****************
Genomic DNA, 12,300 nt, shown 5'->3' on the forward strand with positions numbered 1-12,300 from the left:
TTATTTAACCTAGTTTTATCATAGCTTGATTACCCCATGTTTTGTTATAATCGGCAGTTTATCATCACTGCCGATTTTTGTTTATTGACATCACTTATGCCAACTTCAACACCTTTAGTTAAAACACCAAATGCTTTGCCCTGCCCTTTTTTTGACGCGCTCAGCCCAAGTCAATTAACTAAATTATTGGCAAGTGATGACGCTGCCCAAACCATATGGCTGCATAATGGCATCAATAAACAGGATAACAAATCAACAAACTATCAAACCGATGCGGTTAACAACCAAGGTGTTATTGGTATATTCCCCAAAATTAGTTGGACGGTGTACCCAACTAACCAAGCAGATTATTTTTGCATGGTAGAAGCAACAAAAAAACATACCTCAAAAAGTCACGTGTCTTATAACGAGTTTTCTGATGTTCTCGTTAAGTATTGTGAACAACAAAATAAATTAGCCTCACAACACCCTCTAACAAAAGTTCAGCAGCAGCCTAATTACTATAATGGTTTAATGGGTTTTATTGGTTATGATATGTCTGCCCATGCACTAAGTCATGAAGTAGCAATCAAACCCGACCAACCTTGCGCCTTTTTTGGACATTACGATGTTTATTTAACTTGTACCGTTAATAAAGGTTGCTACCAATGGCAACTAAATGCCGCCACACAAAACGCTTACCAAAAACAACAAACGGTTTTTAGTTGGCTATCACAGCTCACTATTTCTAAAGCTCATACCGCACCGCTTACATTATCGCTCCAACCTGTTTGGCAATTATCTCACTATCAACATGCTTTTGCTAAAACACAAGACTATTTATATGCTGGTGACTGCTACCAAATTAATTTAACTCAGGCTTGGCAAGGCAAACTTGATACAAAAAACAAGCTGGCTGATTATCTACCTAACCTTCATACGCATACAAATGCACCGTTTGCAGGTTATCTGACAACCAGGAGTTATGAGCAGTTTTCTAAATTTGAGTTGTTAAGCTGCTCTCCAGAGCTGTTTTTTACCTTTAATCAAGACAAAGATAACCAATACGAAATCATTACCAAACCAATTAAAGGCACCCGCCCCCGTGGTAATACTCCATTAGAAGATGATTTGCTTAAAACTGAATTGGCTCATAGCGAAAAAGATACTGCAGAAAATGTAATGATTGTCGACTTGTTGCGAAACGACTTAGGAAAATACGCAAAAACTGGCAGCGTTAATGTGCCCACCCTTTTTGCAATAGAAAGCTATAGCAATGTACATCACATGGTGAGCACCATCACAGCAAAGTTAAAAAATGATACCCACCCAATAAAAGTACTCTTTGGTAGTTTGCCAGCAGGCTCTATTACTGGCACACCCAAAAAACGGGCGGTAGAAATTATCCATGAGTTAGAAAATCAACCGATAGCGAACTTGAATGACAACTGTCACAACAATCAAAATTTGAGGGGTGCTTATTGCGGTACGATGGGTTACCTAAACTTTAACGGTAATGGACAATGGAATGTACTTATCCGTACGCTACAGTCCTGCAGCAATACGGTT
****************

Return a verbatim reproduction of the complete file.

Genomic DNA, 12,300 nt, shown 5'->3' on the forward strand with positions numbered 1-12,300 from the left:
TTATTTAACCTAGTTTTATCATAGCTTGATTACCCCATGTTTTGTTATAATCGGCAGTTTATCATCACTGCCGATTTTTGTTTATTGACATCACTTATGCCAACTTCAACACCTTTAGTTAAAACACCAAATGCTTTGCCCTGCCCTTTTTTTGACGCGCTCAGCCCAAGTCAATTAACTAAATTATTGGCAAGTGATGACGCTGCCCAAACCATATGGCTGCATAATGGCATCAATAAACAGGATAACAAATCAACAAACTATCAAACCGATGCGGTTAACAACCAAGGTGTTATTGGTATATTCCCCAAAATTAGTTGGACGGTGTACCCAACTAACCAAGCAGATTATTTTTGCATGGTAGAAGCAACAAAAAAACATACCTCAAAAAGTCACGTGTCTTATAACGAGTTTTCTGATGTTCTCGTTAAGTATTGTGAACAACAAAATAAATTAGCCTCACAACACCCTCTAACAAAAGTTCAGCAGCAGCCTAATTACTATAATGGTTTAATGGGTTTTATTGGTTATGATATGTCTGCCCATGCACTAAGTCATGAAGTAGCAATCAAACCCGACCAACCTTGCGCCTTTTTTGGACATTACGATGTTTATTTAACTTGTACCGTTAATAAAGGTTGCTACCAATGGCAACTAAATGCCGCCACACAAAACGCTTACCAAAAACAACAAACGGTTTTTAGTTGGCTATCACAGCTCACTATTTCTAAAGCTCATACCGCACCGCTTACATTATCGCTCCAACCTGTTTGGCAATTATCTCACTATCAACATGCTTTTGCTAAAACACAAGACTATTTATATGCTGGTGACTGCTACCAAATTAATTTAACTCAGGCTTGGCAAGGCAAACTTGATACAAAAAACAAGCTGGCTGATTATCTACCTAACCTTCATACGCATACAAATGCACCGTTTGCAGGTTATCTGACAACCAGGAGTTATGAGCAGTTTTCTAAATTTGAGTTGTTAAGCTGCTCTCCAGAGCTGTTTTTTACCTTTAATCAAGACAAAGATAACCAATACGAAATCATTACCAAACCAATTAAAGGCACCCGCCCCCGTGGTAATACTCCATTAGAAGATGATTTGCTTAAAACTGAATTGGCTCATAGCGAAAAAGATACTGCAGAAAATGTAATGATTGTCGACTTGTTGCGAAACGACTTAGGAAAATACGCAAAAACTGGCAGCGTTAATGTGCCCACCCTTTTTGCAATAGAAAGCTATAGCAATGTACATCACATGGTGAGCACCATCACAGCAAAGTTAAAAAATGATACCCACCCAATAAAAGTACTCTTTGGTAGTTTGCCAGCAGGCTCTATTACTGGCACACCCAAAAAACGGGCGGTAGAAATTATCCATGAGTTAGAAAATCAACCGATAGCGAACTTGAATGACAACTGTCACAACAATCAAAATTTGAGGGGTGCTTATTGCGGTACGATGGGTTACCTAAACTTTAACGGTAATGGACAATGGAATGTACTTATCCGTACGCTACAGTCCTGCAGCAATACGGTT